By BEREKET DIRIBA, Correspondent JULY 25, 2015
ust a few years ago, you would not have seen a single skateboard on the streets of Addis. But things are different now. What once turned heads is now becoming a more common sight — although it’s still rare enough to turn most heads.
Nine years ago, Addisu Hailemichael had his first encounter with a skateboard. “That moment was a calling indeed. Since then I just got hooked to it,” he recalls fondly. Hailemichael is one of the people responsible for the growing popularity of skateboarding amongst the city’s youth. Together with his friend Abenezer Temesgen, and with the help of Sean Stromsoe, an American photographer, the young man established Ethiopia Skate, the first skateboarding community in the country.
Breaking New Ground
Hailemichael says skating is a life changing sport. It helped him make friends and become more outgoing and creative — that’s why he wants to continue skating as a profession. Yet Addis did not take kindly to skateboarding when it first hit the city’s streets, and most people considered it a risky activity.
“People only knew how risky and dangerous the sport was, and their response was not that inspiring, but now it’s just a different world. Everyone wants to skate; everyone wants to hang around with the Ethiopian skate crew,” says Hailemichael.
“Back in the days I used to skate in my neighborhood Kasanches. For now we are skating in an empty parking lot around Sarbet in front of Adams Pavilion, and a regional youth center behind Lafto Mall,” says Hailemichael.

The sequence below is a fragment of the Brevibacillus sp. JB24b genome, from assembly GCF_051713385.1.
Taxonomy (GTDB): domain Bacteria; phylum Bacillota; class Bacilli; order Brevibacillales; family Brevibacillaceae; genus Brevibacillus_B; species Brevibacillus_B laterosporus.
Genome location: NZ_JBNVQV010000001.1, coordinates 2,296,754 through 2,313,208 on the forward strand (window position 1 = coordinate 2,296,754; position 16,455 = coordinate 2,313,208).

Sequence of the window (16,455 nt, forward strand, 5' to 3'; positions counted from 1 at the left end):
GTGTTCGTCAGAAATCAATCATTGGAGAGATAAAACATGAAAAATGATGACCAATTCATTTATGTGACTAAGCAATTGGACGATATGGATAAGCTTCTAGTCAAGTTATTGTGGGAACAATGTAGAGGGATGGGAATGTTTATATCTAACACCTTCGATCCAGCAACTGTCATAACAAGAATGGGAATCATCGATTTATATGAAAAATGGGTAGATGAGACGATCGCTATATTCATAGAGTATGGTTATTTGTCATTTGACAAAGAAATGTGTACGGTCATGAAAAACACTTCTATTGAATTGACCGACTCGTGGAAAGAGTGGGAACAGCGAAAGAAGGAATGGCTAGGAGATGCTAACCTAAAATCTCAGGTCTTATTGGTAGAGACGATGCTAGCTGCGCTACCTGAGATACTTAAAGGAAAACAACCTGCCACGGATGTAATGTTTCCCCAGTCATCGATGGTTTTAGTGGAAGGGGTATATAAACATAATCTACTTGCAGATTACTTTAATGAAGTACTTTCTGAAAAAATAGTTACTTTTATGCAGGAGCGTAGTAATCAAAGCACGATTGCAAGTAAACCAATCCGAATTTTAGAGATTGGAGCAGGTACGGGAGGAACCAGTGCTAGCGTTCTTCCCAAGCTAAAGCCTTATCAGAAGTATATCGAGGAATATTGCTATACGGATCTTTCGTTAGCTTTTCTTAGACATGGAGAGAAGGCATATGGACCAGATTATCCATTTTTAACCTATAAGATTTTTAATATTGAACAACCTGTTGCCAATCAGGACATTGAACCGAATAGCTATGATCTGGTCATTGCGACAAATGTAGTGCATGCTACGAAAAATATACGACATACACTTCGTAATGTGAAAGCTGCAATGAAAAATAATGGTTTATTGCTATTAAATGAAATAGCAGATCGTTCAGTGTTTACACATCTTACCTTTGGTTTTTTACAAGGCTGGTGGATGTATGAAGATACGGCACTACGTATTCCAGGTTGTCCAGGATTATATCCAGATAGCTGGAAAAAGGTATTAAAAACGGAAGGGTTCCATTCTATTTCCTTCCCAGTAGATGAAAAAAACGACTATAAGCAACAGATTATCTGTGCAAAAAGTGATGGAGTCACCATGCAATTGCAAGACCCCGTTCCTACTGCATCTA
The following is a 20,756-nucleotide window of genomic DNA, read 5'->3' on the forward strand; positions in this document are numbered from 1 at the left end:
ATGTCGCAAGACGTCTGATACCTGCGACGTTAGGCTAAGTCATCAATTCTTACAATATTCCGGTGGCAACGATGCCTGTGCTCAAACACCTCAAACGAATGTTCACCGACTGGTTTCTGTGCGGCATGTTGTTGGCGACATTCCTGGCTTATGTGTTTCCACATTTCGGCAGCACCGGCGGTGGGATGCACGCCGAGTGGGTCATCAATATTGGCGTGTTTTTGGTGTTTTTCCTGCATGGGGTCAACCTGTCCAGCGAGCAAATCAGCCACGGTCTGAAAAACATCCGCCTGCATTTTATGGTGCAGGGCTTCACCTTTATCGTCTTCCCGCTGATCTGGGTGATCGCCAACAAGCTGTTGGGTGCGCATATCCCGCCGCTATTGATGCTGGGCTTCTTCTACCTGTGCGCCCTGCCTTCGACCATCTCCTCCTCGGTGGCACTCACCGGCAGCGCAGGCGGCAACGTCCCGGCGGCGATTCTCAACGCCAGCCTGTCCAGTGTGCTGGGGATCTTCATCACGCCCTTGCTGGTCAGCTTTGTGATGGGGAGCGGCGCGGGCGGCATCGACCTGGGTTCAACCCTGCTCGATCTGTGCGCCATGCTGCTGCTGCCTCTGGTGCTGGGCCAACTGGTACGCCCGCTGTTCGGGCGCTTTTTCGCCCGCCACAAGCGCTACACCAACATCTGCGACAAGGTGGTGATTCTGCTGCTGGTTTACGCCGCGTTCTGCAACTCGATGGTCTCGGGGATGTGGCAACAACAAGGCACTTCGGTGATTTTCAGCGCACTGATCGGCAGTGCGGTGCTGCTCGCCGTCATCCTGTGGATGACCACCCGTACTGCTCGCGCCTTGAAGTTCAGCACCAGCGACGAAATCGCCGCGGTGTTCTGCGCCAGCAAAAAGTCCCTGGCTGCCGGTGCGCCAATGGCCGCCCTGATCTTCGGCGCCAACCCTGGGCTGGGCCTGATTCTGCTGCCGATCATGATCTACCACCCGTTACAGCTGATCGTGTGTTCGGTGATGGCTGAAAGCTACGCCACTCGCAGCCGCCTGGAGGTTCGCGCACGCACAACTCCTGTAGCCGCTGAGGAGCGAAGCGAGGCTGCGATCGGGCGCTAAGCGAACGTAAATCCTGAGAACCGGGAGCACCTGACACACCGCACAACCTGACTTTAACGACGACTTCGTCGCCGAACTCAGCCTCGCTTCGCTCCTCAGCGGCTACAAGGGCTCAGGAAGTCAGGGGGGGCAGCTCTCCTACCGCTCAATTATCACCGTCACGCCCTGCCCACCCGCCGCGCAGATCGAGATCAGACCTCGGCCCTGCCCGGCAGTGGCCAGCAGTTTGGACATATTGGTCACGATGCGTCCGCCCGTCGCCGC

The Ethiopian skaters are now attracting more crowds and more youth and people of different ages are joining the club. Skating is different because anyone of any age or gender can enjoy the sport, Hailemichael believes. “You can hang around with your elders and still learn and have fun,” he says. “We are a little short on girl skaters but we are always looking for and encouraging girls to try the sport with us.”
As pioneers in the field, Ethiopia Skate hopes to further the spread of skating in Addis Ababa. “Our plan is to make as many good skateboarders in Addis Ababa as possible, and also throughout Ethiopia,” Hailemichael said. He plans to keep on building skate parks, and in the future hopes Ethiopian skaters will compete in skateboarding competitions around the world.
However, the sport’s growing popularity in Addis, and the resulting number of youth joining the skateboarding community, presents a new problem — a lack of skateboards and equipment. In the early days of Ethiopia Skate, the skateboarders had to share three boards among 25 people. “It was difficult, but we enjoyed it still,” recalls Hailemichael. In time, the group met a number of foreign skateboarders and found a sponsor, helping meet the need. But every week brings new skateboarders, and Hailemichael admits, “It’s kind of hard to keep up.”
That doesn’t stop him from sending out an invitation to skateboarders and non-skateboarders alike to join the group during a skating session. So if you’re in Addis and have a free Sunday, find the Ethiopian skaters and have some fun.